A sixth member of an international hacking group known to its members as “The Community” was sentenced yesterday in connection with a multi-million-dollar Sim Hijacking conspiracy, announced Acting U.S. Attorney Saima Mohsin for the Eastern District of Michigan. This was the final defendant to be sentenced in the case, which was indicted in 2019.
U.S. Attorney Mohsin was joined in the announcement by Acting Special Agent in Charge James C. Harris of U.S. Immigration and Customs Enforcement’s Homeland Security Investigations (HSI) Detroit who oversees field offices in Michigan and Ohio.
Sentenced before United States District Judge Denise Page Hood was Garrett Endicott, 22, of Warrensburg Missouri. Endicott, who pleaded guilty, was sentenced to 10 months in prison and ordered to pay restitution in the amount of $121,549.37.
“SIM Hijacking” or “SIM Swapping” is an identity theft technique that exploits a common cyber-security weakness—mobile phone numbers. This tactic enabled The Community to gain control of victims’ mobile phone number, resulting in the victims’ phone calls and short message service (SMS) messages being routed to devices controlled by The Community. SIM Hijacking was often facilitated by bribing an employee of a mobile phone provider. Other times, SIM Hijacking was accomplished by a member of The Community contacting a mobile phone provider’s customer service—posing as the victim—and requesting that the victim’s phone number be swapped to a SIM card (and thus a mobile device) controlled by The Community.
Members of The Community engaged in Sim Hijacking to steal cryptocurrency from victims across the country, including California, Missouri, Michigan, Utah, Texas, New York and Illinois. Cryptocurrencies, also known as virtual currencies or digital currencies, are online media of exchange. The most famous of these is Bitcoin. Like traditional currency, they act as a store of value and can be exchanged for goods and services. They can also be exchanged for dollars.
Once “The Community” had control of a victim’s phone number, the phone number was leveraged as a gateway to gain control of online accounts such as a victim’s email, cloud storage, and—ultimately—cryptocurrency exchange accounts. The Community would use their control of victims’ phone numbers to reset passwords on online accounts and/or request two-factor authentication (2FA) codes that allowed them to bypass security measures.
In total, The Community’s scheme resulted the theft of tens of millions of dollars’ worth of cryptocurrency. Individual victims lost cryptocurrency valued, at the time of theft, ranging from under $2,000 to over $5 million. The sentenced defendants were involved in total thefts ranging from approximately $50,000 to over $9 million.
The following defendants have been previously sentenced in the Eastern District of Michigan, all after pleading guilty:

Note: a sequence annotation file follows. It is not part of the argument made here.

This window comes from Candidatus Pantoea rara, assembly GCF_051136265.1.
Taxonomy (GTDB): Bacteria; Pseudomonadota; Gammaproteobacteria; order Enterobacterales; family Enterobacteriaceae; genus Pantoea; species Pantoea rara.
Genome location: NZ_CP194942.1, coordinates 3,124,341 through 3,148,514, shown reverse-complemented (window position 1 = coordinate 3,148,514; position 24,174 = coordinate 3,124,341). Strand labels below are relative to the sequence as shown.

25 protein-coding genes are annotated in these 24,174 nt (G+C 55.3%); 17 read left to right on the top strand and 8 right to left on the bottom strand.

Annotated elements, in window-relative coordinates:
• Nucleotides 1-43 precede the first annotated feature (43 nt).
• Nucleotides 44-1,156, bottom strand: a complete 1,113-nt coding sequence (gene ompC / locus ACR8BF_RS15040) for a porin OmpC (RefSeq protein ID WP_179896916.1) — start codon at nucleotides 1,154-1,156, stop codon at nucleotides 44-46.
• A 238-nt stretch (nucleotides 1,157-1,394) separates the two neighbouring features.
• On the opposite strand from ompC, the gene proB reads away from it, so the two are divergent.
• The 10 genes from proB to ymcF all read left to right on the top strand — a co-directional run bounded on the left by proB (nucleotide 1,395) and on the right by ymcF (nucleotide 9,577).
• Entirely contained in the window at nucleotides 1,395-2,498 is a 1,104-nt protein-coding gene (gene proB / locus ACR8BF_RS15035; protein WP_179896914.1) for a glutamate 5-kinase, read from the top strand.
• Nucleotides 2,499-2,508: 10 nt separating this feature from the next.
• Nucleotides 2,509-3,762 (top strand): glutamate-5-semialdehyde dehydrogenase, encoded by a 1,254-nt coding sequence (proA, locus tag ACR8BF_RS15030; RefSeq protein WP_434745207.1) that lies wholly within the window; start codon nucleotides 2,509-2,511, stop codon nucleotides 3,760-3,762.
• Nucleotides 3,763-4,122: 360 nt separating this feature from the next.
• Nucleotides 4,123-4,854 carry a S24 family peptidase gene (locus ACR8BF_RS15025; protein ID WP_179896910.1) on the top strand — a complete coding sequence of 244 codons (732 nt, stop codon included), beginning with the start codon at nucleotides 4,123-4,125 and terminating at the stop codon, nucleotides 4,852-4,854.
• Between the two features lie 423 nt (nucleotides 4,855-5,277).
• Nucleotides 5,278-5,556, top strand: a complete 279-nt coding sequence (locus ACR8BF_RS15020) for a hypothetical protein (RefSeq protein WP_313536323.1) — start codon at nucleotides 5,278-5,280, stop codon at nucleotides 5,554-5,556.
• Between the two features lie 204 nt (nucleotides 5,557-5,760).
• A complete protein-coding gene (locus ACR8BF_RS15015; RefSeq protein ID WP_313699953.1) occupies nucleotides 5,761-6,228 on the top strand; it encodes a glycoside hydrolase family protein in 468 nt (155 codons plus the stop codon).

Ricky Handschumacher, 28, of Pasco Country, Florida, was sentenced to 48 months in prison and ordered to pay restitution in the amount of $7,681,570.03.
Colton Jurisic, 22, of Dubuque, Iowa was sentenced to 42 months in prison and ordered to pay restitution in the amount of $9,517,129.29.
Reyad Gafar Abbas, 22, of Charleston, South Carolina, was sentenced to 24 months in prison and ordered to pay restitution in the amount of $310,791.90
Two defendants charged in the indictment were previously sentenced in other courts. Conor Freeman, 22, of Dublin, Ireland, pleaded guilty to parallel charges in Ireland and was sentenced to three years in prison by an Irish court. Ryan Stevenson, 29, of West Haven, Connecticut, pleaded guilty and was sentenced to probation in the District of Connecticut. Both of these defendants were also ordered to pay restitution.
“The actions of these defendants resulted in the loss of millions of dollars to the victims, some of whom lost their entire retirement savings,” said Acting US Attorney Mohsin. “This case should serve as a reminder to all of us to protect our personal and financial information from those who seek to steal it.”
“The illegal activities of The Community were thwarted as the result of a complex international cryptocurrency and identity theft investigation,” said HSI Detroit Acting Special Agent in Charge James C. Harris. “As criminal organizations commonly use web-based schemes to further their illicit activities, this demonstrates how vulnerable our personal information can be, and the damage that can ensue when our information falls into the wrong hands.”
This case was investigated by HSI special agents with the assistance of Irish law enforcement authorities. The case was prosecuted by Assistant U.S. Attorney Timothy Wyse, assisted by Assistant U.S. Attorneys Shankar Ramamurthy and Michael El-Zein as well as attorneys from the Justice Department’s Office of International Affairs and Irish law enforcement officials. Special thanks are due to Assistant U.S. Attorneys and federal agents across the country that provided assistance with arrests and searches conducted on May 9, 2019.